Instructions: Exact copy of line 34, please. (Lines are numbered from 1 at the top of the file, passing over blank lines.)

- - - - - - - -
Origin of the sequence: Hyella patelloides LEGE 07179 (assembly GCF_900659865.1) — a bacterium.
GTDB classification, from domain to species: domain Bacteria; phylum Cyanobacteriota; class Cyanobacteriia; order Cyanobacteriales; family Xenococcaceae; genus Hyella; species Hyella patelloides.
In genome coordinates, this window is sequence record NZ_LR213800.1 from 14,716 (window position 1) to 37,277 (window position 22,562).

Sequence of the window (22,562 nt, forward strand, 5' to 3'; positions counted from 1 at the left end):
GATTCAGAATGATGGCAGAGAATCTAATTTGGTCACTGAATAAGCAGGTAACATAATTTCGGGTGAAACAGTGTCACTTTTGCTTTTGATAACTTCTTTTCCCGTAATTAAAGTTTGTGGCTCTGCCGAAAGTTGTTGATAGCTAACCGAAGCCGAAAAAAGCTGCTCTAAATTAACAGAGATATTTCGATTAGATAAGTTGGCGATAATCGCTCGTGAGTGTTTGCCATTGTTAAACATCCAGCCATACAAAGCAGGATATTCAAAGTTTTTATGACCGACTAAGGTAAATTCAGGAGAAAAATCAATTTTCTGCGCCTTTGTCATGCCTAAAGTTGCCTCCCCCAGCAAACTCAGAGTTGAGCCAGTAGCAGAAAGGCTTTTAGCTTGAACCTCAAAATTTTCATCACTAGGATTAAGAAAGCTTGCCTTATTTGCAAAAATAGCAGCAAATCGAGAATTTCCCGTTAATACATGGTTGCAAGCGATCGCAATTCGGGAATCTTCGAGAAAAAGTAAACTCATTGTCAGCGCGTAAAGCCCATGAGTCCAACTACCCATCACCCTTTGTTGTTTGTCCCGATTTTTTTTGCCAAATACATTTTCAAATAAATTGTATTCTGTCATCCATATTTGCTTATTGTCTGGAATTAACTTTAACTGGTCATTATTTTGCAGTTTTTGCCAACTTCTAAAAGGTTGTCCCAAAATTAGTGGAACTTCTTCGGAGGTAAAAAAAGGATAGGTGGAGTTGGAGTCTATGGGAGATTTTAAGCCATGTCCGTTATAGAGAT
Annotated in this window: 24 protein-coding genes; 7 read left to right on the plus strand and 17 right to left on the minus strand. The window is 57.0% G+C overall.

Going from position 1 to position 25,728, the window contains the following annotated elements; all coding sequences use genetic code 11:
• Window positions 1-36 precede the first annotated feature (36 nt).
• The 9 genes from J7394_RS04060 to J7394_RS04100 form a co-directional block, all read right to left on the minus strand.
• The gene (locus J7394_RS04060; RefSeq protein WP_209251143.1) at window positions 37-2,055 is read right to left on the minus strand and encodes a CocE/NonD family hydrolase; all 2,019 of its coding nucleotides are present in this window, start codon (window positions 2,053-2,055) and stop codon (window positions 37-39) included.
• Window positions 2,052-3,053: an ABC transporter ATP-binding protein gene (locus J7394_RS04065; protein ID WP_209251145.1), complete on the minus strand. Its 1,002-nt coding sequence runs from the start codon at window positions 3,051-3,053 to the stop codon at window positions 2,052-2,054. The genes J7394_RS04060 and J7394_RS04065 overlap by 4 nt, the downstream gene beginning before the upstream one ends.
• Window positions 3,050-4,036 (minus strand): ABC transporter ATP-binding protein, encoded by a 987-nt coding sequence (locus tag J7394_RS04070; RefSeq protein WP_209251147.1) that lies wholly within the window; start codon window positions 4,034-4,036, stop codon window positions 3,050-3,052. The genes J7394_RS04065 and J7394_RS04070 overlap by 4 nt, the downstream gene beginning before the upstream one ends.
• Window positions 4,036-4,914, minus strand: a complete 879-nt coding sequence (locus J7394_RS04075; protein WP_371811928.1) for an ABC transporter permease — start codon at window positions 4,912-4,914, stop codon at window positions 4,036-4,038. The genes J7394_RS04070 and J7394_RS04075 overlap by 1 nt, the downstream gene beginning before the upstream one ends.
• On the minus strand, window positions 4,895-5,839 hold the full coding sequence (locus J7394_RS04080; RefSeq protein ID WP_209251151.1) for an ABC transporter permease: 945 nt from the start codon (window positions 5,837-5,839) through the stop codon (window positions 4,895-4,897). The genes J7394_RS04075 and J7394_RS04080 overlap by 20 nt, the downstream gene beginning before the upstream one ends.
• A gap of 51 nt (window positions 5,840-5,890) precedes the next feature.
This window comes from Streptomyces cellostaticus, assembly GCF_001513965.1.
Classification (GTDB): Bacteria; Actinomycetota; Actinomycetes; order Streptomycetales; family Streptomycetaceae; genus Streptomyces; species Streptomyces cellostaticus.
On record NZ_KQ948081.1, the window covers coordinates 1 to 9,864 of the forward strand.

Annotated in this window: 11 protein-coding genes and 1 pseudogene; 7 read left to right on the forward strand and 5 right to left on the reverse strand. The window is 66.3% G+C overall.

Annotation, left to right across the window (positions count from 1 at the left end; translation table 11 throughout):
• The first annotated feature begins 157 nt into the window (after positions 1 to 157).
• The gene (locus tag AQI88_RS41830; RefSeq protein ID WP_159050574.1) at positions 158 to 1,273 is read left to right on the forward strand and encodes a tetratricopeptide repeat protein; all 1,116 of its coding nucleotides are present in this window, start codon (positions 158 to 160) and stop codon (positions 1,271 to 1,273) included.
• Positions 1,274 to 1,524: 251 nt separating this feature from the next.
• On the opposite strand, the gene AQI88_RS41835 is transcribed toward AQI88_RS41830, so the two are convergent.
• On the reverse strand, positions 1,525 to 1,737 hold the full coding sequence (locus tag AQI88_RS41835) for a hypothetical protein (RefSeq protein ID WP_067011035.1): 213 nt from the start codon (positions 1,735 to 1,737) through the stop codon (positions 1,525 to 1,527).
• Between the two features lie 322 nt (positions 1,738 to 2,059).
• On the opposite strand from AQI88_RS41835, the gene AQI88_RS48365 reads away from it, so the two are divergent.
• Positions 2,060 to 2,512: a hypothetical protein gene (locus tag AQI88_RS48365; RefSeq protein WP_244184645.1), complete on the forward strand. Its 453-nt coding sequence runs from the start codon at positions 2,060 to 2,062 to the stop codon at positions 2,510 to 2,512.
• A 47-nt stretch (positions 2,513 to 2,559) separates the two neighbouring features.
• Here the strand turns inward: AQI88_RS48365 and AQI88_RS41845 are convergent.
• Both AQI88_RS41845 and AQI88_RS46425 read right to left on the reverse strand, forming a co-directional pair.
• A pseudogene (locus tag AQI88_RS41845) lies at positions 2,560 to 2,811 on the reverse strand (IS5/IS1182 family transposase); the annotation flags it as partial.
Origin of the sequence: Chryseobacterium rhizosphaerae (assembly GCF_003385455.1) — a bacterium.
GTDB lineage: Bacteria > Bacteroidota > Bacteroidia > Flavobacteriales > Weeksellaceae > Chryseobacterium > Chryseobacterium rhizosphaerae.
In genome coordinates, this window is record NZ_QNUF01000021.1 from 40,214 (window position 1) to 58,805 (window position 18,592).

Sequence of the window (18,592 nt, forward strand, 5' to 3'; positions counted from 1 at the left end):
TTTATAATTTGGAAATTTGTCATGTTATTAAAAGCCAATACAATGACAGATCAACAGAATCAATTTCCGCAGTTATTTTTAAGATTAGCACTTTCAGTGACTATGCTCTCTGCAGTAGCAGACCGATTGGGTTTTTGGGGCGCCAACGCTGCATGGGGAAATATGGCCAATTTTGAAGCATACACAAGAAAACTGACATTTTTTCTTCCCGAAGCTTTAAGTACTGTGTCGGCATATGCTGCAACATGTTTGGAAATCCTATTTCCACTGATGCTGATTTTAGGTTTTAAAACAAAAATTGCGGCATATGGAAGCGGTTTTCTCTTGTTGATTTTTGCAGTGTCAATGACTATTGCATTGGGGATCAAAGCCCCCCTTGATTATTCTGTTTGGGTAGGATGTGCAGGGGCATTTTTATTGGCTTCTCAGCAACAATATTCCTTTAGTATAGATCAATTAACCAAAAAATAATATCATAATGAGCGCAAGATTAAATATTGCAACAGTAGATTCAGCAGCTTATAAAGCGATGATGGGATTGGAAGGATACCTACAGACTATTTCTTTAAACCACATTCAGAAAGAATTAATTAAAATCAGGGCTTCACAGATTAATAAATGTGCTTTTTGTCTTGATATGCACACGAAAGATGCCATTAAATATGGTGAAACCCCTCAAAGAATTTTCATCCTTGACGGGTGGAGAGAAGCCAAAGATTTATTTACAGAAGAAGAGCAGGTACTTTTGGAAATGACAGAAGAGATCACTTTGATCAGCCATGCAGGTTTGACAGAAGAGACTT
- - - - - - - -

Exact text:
GTDB lineage: Bacteria > Bacteroidota > Bacteroidia > Flavobacteriales > Weeksellaceae > Chryseobacterium > Chryseobacterium rhizosphaerae.